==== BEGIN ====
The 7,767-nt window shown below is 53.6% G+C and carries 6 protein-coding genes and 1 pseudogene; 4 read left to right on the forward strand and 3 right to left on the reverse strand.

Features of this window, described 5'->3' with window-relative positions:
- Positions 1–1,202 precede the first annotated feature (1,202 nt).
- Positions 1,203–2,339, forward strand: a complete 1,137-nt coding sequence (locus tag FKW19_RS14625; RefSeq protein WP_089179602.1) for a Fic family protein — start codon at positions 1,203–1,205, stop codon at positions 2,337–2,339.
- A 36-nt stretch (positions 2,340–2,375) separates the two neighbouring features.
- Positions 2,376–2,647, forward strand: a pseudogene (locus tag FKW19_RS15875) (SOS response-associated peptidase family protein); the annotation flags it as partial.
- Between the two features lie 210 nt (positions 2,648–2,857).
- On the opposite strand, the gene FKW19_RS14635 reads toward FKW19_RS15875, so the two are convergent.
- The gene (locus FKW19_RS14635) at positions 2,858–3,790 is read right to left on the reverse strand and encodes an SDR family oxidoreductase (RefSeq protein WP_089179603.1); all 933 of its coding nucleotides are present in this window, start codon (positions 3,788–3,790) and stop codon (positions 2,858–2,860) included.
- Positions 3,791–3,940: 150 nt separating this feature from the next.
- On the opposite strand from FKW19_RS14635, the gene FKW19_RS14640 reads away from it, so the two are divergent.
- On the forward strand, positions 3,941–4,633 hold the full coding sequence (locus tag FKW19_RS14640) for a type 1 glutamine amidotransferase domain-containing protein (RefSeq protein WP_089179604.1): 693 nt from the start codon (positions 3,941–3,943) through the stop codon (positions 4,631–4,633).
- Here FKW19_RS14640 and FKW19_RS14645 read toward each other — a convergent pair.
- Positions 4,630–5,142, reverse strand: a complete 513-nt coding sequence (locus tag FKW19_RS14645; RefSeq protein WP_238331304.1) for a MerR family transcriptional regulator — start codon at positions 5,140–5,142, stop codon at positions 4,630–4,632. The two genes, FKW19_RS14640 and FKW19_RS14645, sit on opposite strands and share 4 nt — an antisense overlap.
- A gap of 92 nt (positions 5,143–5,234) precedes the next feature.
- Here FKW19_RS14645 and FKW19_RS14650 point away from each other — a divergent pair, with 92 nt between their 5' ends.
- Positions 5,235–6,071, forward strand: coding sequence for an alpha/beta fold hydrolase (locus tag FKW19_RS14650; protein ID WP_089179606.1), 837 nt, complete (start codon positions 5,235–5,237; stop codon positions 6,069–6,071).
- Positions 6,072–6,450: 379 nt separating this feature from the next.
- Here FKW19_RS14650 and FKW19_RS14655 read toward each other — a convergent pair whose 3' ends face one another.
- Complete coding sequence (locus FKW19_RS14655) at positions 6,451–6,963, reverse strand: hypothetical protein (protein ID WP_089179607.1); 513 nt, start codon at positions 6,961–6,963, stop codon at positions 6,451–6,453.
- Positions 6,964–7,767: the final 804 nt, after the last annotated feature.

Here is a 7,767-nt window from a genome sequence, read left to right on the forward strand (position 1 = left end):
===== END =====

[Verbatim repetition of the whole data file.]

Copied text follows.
The 7,767-nt window shown below is 53.6% G+C and carries 6 protein-coding genes and 1 pseudogene; 4 read left to right on the forward strand and 3 right to left on the reverse strand.

Features of this window, described 5'->3' with window-relative positions:
- Positions 1–1,202 precede the first annotated feature (1,202 nt).
- Positions 1,203–2,339, forward strand: a complete 1,137-nt coding sequence (locus tag FKW19_RS14625; RefSeq protein WP_089179602.1) for a Fic family protein — start codon at positions 1,203–1,205, stop codon at positions 2,337–2,339.
- A 36-nt stretch (positions 2,340–2,375) separates the two neighbouring features.
- Positions 2,376–2,647, forward strand: a pseudogene (locus tag FKW19_RS15875) (SOS response-associated peptidase family protein); the annotation flags it as partial.
- Between the two features lie 210 nt (positions 2,648–2,857).
- On the opposite strand, the gene FKW19_RS14635 reads toward FKW19_RS15875, so the two are convergent.
- The gene (locus FKW19_RS14635) at positions 2,858–3,790 is read right to left on the reverse strand and encodes an SDR family oxidoreductase (RefSeq protein WP_089179603.1); all 933 of its coding nucleotides are present in this window, start codon (positions 3,788–3,790) and stop codon (positions 2,858–2,860) included.
- Positions 3,791–3,940: 150 nt separating this feature from the next.
- On the opposite strand from FKW19_RS14635, the gene FKW19_RS14640 reads away from it, so the two are divergent.
- On the forward strand, positions 3,941–4,633 hold the full coding sequence (locus tag FKW19_RS14640) for a type 1 glutamine amidotransferase domain-containing protein (RefSeq protein WP_089179604.1): 693 nt from the start codon (positions 3,941–3,943) through the stop codon (positions 4,631–4,633).
- Here FKW19_RS14640 and FKW19_RS14645 read toward each other — a convergent pair.
- Positions 4,630–5,142, reverse strand: a complete 513-nt coding sequence (locus tag FKW19_RS14645; RefSeq protein WP_238331304.1) for a MerR family transcriptional regulator — start codon at positions 5,140–5,142, stop codon at positions 4,630–4,632. The two genes, FKW19_RS14640 and FKW19_RS14645, sit on opposite strands and share 4 nt — an antisense overlap.
- A gap of 92 nt (positions 5,143–5,234) precedes the next feature.
- Here FKW19_RS14645 and FKW19_RS14650 point away from each other — a divergent pair, with 92 nt between their 5' ends.
- Positions 5,235–6,071, forward strand: coding sequence for an alpha/beta fold hydrolase (locus tag FKW19_RS14650; protein ID WP_089179606.1), 837 nt, complete (start codon positions 5,235–5,237; stop codon positions 6,069–6,071).
- Positions 6,072–6,450: 379 nt separating this feature from the next.
- Here FKW19_RS14650 and FKW19_RS14655 read toward each other — a convergent pair whose 3' ends face one another.
- Complete coding sequence (locus FKW19_RS14655) at positions 6,451–6,963, reverse strand: hypothetical protein (protein ID WP_089179607.1); 513 nt, start codon at positions 6,961–6,963, stop codon at positions 6,451–6,453.
- Positions 6,964–7,767: the final 804 nt, after the last annotated feature.

Here is a 7,767-nt window from a genome sequence, read left to right on the forward strand (position 1 = left end):